We are convinced in the advantages of future expansion of ties between NATO and Russia. We hope that it could not only encompass the anti-terrorist domain but would also result in an intensified dialogue on a number of outstanding problems in Euro-Atlantic area, including regional issues.
    While discussing the elaboration of a new framework between NATO and one EAPC member, we shall also start thinking about the future of the EAPC as well as the further development of Partnership in general, and an increased cooperation with the other Partners, in particular. The 10th anniversary of NACC/EAPC is a good occasion for launching such discussions leading us to the Prague Summit.

    Giving the EAPC more weight in terms of tackling and solving outstanding issues might be one step in this direction. Another one could be deepening of a regional approach within the EAPC regarding certain parts of the EAPC area (the Balkans, the Caucasus, Central Asia), including more active political and security-related discussions on the challenges to regional stability. This would be based on the work already undertaken in this institution, specifically in Open-ended Ad Hoc Working Groups.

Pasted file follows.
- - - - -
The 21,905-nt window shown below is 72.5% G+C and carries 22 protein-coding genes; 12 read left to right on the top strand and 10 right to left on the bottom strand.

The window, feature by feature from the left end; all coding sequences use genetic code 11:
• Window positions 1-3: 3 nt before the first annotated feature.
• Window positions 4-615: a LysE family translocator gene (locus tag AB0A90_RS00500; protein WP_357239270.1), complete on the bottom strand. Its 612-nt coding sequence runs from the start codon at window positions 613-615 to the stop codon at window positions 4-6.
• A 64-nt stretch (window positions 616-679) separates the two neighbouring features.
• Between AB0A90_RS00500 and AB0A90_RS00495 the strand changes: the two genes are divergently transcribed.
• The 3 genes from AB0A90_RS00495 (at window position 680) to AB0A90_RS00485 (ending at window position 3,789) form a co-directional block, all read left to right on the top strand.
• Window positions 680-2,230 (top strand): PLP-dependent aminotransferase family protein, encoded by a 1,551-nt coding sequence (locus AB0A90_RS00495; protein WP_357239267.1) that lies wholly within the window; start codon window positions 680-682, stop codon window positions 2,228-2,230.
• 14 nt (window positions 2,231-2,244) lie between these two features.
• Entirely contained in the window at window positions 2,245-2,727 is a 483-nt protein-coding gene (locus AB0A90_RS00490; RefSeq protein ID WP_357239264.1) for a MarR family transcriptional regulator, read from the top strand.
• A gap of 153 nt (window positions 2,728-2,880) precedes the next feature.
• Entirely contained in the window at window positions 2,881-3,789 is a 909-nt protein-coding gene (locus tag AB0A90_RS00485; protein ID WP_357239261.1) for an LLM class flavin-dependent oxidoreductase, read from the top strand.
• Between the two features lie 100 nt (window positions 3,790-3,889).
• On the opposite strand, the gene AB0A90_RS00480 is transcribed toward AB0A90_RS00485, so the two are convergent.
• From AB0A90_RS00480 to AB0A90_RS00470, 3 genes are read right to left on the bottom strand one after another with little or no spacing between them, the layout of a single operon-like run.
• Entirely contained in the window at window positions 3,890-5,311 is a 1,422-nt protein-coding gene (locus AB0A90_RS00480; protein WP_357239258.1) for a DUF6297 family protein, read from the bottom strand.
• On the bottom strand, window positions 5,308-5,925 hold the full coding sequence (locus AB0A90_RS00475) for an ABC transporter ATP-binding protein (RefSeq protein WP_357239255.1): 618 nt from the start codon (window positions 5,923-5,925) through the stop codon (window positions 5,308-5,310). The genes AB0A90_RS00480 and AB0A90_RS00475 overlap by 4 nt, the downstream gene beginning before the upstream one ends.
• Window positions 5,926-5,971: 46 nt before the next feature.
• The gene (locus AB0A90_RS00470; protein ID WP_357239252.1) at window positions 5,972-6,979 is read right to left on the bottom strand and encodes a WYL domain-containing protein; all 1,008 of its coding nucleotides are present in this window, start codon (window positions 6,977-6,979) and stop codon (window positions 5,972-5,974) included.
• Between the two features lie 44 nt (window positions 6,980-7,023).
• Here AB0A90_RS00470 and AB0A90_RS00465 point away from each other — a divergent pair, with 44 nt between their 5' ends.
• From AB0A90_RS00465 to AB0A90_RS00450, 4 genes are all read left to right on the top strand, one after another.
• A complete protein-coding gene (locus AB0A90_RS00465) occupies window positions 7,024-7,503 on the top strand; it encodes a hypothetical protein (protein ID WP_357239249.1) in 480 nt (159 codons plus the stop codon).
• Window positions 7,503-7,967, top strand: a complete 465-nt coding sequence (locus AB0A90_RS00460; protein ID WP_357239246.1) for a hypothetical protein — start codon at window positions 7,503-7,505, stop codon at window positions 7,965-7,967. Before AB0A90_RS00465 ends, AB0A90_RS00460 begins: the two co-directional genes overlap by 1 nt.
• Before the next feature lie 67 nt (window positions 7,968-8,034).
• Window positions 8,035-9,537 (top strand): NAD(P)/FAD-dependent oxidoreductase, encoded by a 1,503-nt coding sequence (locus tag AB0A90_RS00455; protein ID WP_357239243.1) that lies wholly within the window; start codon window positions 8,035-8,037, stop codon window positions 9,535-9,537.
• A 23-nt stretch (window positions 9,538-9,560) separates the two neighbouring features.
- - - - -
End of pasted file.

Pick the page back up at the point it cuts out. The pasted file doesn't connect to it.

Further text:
Reflecting on the changing security environment, the Partnership, too, could take new directions. I think that the PfP shall attempt to incorporate new fields, like border security, thus supporting the anti-terrorist campaign goals. We should also make full use of the PfP Trust Fund mechanisms to support the Partners in need, thus practically contributing to the objectives of the Partnership.
    Georgia continues to consider the CFE Treaty as the cornerstone of European security. We fully associate ourselves with the assessment of adapted CFE implementation given by NAC Communiqué yesterday. Georgia, too, underscores the importance of the transparent fulfillment of all the commitments undertaken in Istanbul in 1999.

In this regard, the Georgian position remains unchanged: the final state of the Russian military forces reduction process must be a complete liberation of Georgian territory from foreign military presence. Like the Allies, we stand ready to start the ratification process of the Adapted Treaty as soon as all States Parties fully comply with the CFE Final Act commitments.

Thank you.